Nirvana wins ‘Nevermind’ cover art lawsuit

Nirvana’s album, Nevermind made its final appearance in court last week. The judge ruled in the band’s favour, which sees the ridiculous cover art lawsuit resolved permanently.

Nirvana has won a lawsuit over the cover art of their 1991 album, Nevermind for the “last” time, preventing the plaintiff, Spencer Elden from further filings on the matter. 

Back in August of 2021, Spencer Elden filed a lawsuit in which he accused Nirvana of violating federal pornography laws in relation to an image of him swimming naked as an infant in a pool. This image is featured in the cover artwork of Nirvana’s second studio album, Nevermind. The iconic album was first launched in 1991, and marked the band’s first release as a signed act to a major label. It was also their first collection of tracks to feature Davel Grohl on drums.

Nevermind lawsuit
Credit: John Chapple

Though the lawsuit was dismissed in January, Elden refiled immediately after, unhappy with the outcome, and amended the original complaint by removing charges of child sex trafficking, and instead citing the photograph as child pornography. On Friday (August 2), Judge Fernando Olguin noted that Elden had waited too long to allege he had been exploited, and took this as a strike against him, stating: “In sum, plaintiff fails to allege that he knew of a violation that occurred while he was a minor or an injury that forms the basis of the claim within 10 years of filing this action.”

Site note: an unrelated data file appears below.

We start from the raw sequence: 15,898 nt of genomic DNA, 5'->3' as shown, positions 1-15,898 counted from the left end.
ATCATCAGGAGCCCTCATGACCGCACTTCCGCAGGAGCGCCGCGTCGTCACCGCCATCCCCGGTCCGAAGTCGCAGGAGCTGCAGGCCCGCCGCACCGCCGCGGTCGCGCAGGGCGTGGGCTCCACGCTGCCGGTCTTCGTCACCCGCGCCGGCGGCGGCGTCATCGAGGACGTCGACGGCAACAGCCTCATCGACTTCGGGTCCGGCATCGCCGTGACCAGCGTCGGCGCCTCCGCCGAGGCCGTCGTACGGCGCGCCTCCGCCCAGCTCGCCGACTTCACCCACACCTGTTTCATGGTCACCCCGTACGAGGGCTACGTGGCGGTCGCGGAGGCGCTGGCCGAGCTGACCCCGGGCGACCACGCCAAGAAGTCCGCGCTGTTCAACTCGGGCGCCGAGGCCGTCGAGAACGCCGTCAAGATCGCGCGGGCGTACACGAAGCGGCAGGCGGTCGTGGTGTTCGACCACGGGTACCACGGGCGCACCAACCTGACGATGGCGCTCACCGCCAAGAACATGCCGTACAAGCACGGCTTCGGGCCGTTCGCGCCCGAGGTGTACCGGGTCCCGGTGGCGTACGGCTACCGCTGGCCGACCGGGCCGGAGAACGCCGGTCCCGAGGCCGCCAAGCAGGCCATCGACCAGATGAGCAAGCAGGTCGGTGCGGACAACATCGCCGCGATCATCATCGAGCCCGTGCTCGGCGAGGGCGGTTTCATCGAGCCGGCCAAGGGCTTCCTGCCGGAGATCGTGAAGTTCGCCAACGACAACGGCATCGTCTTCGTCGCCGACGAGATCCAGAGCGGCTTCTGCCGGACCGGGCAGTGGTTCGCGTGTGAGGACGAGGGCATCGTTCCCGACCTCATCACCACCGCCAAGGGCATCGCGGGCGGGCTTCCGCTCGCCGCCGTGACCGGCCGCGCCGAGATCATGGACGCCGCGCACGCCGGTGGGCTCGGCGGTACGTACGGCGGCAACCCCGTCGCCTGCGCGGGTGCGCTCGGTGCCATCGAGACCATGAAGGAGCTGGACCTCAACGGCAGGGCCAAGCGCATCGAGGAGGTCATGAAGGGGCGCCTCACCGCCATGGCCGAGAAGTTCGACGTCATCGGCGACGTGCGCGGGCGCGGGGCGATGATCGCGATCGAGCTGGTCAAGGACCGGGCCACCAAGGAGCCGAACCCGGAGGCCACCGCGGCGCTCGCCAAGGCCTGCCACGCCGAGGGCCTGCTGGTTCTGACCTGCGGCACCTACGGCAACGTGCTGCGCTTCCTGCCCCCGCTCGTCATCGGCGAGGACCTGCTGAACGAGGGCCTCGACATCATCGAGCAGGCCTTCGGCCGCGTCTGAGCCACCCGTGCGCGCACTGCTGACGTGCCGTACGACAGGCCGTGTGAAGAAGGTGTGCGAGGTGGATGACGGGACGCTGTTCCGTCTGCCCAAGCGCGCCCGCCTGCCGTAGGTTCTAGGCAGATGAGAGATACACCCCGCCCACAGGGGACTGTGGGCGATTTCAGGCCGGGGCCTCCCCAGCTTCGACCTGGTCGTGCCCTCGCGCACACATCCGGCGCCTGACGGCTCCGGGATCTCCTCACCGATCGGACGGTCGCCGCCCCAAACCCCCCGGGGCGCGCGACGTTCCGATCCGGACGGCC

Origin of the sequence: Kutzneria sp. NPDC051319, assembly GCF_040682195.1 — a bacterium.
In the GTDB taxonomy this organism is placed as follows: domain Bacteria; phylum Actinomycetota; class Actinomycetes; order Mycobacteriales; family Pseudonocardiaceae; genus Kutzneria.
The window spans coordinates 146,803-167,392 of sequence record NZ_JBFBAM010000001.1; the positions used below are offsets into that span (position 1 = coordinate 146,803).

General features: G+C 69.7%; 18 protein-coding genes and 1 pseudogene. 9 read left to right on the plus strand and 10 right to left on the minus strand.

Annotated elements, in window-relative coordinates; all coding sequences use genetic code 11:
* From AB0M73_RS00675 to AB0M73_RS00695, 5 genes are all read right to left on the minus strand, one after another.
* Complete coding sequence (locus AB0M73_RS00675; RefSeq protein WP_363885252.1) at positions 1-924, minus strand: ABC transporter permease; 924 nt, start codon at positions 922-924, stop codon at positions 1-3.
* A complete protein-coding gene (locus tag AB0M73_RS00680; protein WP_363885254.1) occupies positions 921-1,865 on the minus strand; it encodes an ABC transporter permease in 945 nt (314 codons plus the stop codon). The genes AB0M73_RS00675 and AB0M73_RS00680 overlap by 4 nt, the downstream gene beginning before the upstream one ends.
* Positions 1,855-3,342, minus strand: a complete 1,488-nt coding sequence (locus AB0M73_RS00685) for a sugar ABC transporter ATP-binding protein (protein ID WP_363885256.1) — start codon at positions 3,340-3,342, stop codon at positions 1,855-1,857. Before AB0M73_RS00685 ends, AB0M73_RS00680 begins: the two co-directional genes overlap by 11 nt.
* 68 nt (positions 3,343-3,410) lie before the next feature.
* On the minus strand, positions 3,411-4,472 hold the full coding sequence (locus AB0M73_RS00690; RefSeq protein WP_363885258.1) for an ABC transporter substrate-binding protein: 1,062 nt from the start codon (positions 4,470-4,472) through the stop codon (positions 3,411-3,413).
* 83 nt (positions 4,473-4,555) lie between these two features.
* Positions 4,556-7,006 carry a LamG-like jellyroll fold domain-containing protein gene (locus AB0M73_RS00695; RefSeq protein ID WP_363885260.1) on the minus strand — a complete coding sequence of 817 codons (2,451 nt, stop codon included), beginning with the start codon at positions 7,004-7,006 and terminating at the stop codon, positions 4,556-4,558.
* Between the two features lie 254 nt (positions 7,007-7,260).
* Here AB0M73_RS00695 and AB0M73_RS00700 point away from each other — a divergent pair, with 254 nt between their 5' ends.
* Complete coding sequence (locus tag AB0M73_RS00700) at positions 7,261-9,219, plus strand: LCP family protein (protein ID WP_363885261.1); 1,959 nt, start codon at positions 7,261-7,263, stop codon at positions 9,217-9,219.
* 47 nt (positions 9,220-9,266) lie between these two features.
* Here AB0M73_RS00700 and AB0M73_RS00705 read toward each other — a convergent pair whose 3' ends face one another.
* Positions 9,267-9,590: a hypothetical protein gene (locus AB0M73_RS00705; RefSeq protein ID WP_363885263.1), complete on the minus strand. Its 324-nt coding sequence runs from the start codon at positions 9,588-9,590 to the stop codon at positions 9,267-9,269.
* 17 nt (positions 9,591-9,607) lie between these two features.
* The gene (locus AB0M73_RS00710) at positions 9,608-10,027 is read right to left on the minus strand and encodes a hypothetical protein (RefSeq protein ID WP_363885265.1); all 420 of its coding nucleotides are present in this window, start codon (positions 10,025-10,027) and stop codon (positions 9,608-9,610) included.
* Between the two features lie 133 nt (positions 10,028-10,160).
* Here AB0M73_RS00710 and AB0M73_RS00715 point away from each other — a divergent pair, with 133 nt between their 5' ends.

The dismissal prevents Elden from filing a further lawsuit on the subject. Bert Deixler, the lawyer representing Dave Grohl, Krist Novoselic, Courtney Love (executor of the Kirk Cobain estate), Kirk Weddle (the cover photographer), UMG Recordings and Nirvana LLC, said, “we are pleased that this meritless case has been brought to a speedy final conclusion.”

In previous complaints, Elden stated that the cover artwork was nothing more than a child sexual abuse image that had caused him “extreme and permanent emotional distress with physical manifestations,” blaming the image for “a loss of education, wages, and enjoyment of life.”

Representatives for Nirvana hit back to these claims by stating the complainant had “spent three decades profiting from his celebrity as the self-anointed Nirvana Baby”, citing Elden had used his placement on the album for financial and personal leverage, in particular, Elden’s recreation of the album’s 15th and 20th anniversaries.

“(Elden) has re-enacted the photograph in exchange for a fee, many times; he has had the album title ‘Nevermind’ tattooed across his chest; he has appeared on a talk show wearing a self-parodying, nude-colored onesie; he has autographed copies of the album cover for sale on eBay; and he has used the connection to try to pick up women.”

Finally, the case is closed, and Nevermind can get back to being one of the most iconic album covers of all time.